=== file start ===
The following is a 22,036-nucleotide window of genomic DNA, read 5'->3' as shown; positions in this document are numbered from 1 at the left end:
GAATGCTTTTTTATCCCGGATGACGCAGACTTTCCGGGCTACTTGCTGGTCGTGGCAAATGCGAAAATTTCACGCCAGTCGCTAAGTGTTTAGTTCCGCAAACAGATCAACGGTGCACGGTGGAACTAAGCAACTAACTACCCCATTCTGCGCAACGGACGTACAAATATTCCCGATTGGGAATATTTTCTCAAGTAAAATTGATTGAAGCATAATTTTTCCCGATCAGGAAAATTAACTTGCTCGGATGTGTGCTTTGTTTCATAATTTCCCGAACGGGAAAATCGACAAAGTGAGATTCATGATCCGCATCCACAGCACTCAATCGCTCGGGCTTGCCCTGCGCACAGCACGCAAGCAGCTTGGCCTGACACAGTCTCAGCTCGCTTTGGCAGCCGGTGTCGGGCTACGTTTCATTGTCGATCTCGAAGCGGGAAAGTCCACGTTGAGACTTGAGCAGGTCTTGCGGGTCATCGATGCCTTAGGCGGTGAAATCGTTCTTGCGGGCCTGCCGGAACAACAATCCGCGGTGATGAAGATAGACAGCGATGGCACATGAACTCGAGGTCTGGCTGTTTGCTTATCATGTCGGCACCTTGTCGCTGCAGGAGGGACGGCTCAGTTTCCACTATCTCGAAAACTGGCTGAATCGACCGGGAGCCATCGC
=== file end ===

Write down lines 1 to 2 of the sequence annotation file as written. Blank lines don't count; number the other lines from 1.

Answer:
The following is a 22,036-nucleotide window of genomic DNA, read 5'->3' as shown; positions in this document are numbered from 1 at the left end:
GAATGCTTTTTTATCCCGGATGACGCAGACTTTCCGGGCTACTTGCTGGTCGTGGCAAATGCGAAAATTTCACGCCAGTCGCTAAGTGTTTAGTTCCGCAAACAGATCAACGGTGCACGGTGGAACTAAGCAACTAACTACCCCATTCTGCGCAACGGACGTACAAATATTCCCGATTGGGAATATTTTCTCAAGTAAAATTGATTGAAGCATAATTTTTCCCGATCAGGAAAATTAACTTGCTCGGATGTGTGCTTTGTTTCATAATTTCCCGAACGGGAAAATCGACAAAGTGAGATTCATGATCCGCATCCACAGCACTCAATCGCTCGGGCTTGCCCTGCGCACAGCACGCAAGCAGCTTGGCCTGACACAGTCTCAGCTCGCTTTGGCAGCCGGTGTCGGGCTACGTTTCATTGTCGATCTCGAAGCGGGAAAGTCCACGTTGAGACTTGAGCAGGTCTTGCGGGTCATCGATGCCTTAGGCGGTGAAATCGTTCTTGCGGGCCTGCCGGAACAACAATCCGCGGTGATGAAGATAGACAGCGATGGCACATGAACTCGAGGTCTGGCTGTTTGCTTATCATGTCGGCACCTTGTCGCTGCAGGAGGGACGGCTCAGTTTCCACTATCTCGAAAACTGGCTGAATCGACCGGGAGCCATCGC